Try not to drink your calories. Drink lots of plain tap water, and flavor it with a squeeze of lemon juice or something similar. Cut out or cut back on liquid calories like juice, milk/cream/flavour in your coffee, and soda. Liquids don't fill you up as much as food, so you don't get a lot of "fullness" for your calories. You're better off eating a piece of whole fruit (which has fiber). I use hardly any milk on my cereal and save the dairy calories to 'spend' on yogurt, which has more protein and leaves me feeling fuller.

MISSWIS SparkPoints: (0)
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6/15/11 2:56 P

I second using the lean ground turkey in lieu of beef. If you use it in a casserole people usually can't even tell the difference. I stock up on those when they're on sale (which is often at my grocery store) and freeze them.

Actually, I stock up on all my staples when they're on sale - just keep an eye on store flyers and coupons. If they're having a good sale on cheerios (or whichever cereal you like, for example) don't just buy one box - buy 3!

LACISH SparkPoints: (3,663)
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6/15/11 2:55 P

The other option is something simple like eggs. Boneless/Skinless chicken breasts are in high demand and require a lot of post processing -- Eggs not so much. Due to the cholesterol/fat scares since the 1970's you'd be surprised. A lot of the new science is pointing to the requirement for good fats and the need to stay away from processed carbohydrates. I personally have problems eating chicken breasts all the time because of their drier/low fat texture/taste.

Good/Cheap Protein: Ground Beef / Eggs / Beans
Good/Cheap Vegetables: Frozen Veggies
Good/Cheap Other: Less expensive fruits like bananas, apples, etc.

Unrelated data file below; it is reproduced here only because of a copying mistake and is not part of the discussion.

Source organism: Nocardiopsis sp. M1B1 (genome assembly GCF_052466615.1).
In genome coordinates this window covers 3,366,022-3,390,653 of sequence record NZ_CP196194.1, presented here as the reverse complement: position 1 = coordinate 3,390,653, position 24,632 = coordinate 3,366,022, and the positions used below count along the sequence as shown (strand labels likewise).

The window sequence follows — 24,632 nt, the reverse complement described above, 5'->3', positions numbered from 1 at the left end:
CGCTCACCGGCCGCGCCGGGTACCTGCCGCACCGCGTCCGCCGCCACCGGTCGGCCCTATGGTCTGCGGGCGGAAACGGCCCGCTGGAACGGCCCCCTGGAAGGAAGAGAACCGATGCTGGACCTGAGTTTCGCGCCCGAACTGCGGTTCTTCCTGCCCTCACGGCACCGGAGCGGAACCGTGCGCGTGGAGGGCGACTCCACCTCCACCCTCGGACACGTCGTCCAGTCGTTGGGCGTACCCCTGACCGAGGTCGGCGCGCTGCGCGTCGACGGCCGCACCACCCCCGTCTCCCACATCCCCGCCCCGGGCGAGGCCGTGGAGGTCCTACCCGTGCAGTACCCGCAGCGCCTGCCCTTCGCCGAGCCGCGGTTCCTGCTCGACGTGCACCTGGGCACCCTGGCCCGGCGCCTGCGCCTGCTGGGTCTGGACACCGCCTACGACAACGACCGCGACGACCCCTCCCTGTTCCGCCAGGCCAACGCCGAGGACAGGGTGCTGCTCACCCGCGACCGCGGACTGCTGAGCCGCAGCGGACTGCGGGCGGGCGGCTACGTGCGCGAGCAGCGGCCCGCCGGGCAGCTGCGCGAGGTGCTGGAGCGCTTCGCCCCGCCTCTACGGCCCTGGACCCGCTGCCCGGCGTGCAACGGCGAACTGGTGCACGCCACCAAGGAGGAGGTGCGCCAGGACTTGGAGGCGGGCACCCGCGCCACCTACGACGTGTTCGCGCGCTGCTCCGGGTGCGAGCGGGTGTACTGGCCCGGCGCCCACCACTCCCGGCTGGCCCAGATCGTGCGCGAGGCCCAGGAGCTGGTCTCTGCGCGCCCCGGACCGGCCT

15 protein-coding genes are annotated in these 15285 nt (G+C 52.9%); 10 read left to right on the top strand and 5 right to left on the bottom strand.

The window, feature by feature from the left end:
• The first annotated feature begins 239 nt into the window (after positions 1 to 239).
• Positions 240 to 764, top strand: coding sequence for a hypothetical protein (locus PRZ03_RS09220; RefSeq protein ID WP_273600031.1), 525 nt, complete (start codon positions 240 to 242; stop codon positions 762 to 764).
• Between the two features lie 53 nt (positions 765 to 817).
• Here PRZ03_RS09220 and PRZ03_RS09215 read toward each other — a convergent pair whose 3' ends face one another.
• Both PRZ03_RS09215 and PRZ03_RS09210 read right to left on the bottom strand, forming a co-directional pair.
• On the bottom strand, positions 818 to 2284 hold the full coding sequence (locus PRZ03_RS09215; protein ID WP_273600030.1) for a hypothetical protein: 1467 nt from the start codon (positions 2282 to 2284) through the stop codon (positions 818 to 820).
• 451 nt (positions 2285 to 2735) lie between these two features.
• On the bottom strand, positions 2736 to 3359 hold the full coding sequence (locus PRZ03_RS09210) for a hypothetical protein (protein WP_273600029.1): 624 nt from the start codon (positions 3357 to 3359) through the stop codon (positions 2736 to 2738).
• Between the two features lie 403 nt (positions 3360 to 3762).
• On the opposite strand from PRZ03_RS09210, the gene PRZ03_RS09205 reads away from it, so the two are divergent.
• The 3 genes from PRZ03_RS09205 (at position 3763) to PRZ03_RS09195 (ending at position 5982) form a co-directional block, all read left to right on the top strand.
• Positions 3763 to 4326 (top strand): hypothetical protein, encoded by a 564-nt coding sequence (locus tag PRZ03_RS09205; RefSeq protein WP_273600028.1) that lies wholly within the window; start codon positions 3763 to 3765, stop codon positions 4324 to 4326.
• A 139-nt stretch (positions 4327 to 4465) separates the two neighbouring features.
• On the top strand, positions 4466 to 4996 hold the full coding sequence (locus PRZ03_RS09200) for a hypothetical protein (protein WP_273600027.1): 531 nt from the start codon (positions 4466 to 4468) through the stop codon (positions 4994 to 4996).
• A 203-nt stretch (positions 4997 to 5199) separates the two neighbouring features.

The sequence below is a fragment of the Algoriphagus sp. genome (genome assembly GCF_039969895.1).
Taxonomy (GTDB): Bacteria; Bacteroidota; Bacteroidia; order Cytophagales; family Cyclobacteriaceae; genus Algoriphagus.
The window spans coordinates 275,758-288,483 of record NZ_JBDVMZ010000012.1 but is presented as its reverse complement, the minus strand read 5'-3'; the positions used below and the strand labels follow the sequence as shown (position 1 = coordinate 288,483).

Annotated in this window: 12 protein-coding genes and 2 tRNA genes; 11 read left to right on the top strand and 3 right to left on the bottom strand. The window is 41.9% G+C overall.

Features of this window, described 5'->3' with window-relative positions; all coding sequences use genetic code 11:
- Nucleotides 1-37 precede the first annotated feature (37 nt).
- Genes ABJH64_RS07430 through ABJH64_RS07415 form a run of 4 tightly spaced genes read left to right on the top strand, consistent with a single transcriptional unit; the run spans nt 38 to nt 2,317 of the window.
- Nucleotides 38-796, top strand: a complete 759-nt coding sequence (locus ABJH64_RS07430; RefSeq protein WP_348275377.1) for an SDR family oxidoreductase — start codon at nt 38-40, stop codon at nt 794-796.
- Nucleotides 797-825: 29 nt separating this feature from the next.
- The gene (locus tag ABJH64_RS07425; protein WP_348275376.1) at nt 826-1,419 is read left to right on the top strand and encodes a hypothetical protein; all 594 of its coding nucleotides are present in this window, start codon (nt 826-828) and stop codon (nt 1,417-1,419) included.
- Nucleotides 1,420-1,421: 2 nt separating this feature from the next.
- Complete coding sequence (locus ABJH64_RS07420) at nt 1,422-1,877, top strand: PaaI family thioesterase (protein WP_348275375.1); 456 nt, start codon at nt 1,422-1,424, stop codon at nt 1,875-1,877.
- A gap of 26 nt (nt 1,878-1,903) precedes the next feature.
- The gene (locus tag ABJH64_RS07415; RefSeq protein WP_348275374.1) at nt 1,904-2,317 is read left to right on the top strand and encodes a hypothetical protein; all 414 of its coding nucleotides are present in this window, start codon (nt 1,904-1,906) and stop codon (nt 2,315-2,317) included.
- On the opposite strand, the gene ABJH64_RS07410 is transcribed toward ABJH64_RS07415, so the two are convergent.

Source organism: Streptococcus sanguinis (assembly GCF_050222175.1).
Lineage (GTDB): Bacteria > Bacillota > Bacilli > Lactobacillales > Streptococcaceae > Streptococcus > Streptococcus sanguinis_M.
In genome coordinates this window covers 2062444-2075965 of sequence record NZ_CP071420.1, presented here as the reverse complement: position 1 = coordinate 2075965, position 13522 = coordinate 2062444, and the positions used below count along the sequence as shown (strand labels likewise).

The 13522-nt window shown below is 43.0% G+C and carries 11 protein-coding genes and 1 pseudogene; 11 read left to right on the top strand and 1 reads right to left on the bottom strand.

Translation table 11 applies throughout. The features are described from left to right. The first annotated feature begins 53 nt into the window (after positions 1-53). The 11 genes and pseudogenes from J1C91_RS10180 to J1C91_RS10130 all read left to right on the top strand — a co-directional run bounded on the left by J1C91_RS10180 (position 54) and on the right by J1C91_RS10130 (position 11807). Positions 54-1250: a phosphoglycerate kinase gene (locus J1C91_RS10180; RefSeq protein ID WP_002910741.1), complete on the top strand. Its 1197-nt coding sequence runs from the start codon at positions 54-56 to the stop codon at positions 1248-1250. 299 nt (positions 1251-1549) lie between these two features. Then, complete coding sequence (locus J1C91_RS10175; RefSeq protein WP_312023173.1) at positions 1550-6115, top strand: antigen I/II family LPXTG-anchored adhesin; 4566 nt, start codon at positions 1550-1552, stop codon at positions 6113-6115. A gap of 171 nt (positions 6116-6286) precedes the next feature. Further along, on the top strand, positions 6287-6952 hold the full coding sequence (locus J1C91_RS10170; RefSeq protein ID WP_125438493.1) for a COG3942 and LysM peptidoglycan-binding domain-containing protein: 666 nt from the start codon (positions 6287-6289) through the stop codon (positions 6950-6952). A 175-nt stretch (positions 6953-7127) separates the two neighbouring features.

Quitters never win, and winners never quit, but if you never win and you never quit you may be stupid.
6/15/11 2:52 P

Brown rice, oatmeal, carrots, apples, hummus (certain kinds).

Filling and nutritious!

MYUTMOST4HIM Posts: 11,447
6/15/11 2:48 P

the reason I didn't switch to healthier food sooner is because I had always heard healthier food is more expensive. When I started this journey though I decided to research it and find out for myself.
Not only is it NOT more expensive in some aspects it is cheaper. Sure on the surface it appears more expensive cause of price tags BUT you have to figure in what I call "the full factor". In other words, I can eat a lot of other food and still feel hungry but I can eat LESS of the healthy foods and feel like my gut will bust!!!
Make little changes at first like buying brown rice instead of white rice etc...

As for shopping tips, well I always shop Krogers produce clearance and plan my meals accordingly. I just got 5 meals out of $2.50 worth of markdown produce.

"Be not afraid of going slowly, only of standing still"
MO-CROSBY Posts: 353
6/15/11 2:45 P

As mentioned by a couple previous posters, definitely check out your local Aldi store if you have one. They have a great produce section and the prices cannot be beat. I have been a loyal and dedicated Aldi shopper for years and I am never disappointed by the quality of anything I buy there.

Edited by: MO-CROSBY at: 6/15/2011 (14:46)
APLUSGURL Posts: 2,565
6/15/11 2:44 P

I also shop at Aldi's . My husband and I spend no more than $150 every 2 weeks. I cook alot of bulk meals so that they last 2 days and can be packed as lunch the next day. The best thing we do is sit down every two weeks and make a list of what we want to eat for those weeks and it saves alot of money. Btw that dollar amount includes non food items. We usually spend about $60-$80 at aldi and $30-$50 at Walmart. Crock pot recipes are great to cook in bulk. We eat lots of brown rice, whole wheat noodles , and potatoes. Also my husband is very picky so I don't always cook healthy but I watch my portions and track everything. I hope this helps:) good luck!!!! emoticon emoticon

Edited by: APLUSGURL at: 6/15/2011 (14:49)

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6/15/11 2:41 P

I'm trying to get better about growing vegetables. Tomatoes don't take much room and can grow in pots on a porch or ledge (depending where you live). Herbs also grow well in pots. Lettuce is good in a pot (and it has gotten so expensive at the grocery store). I don't know much about gardening, but I keep asking my neighbors and looking online and we are getting some good veggies out of the back yard garden (we live in the middle of a city) and it is so much less expensive.

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6/15/11 2:36 P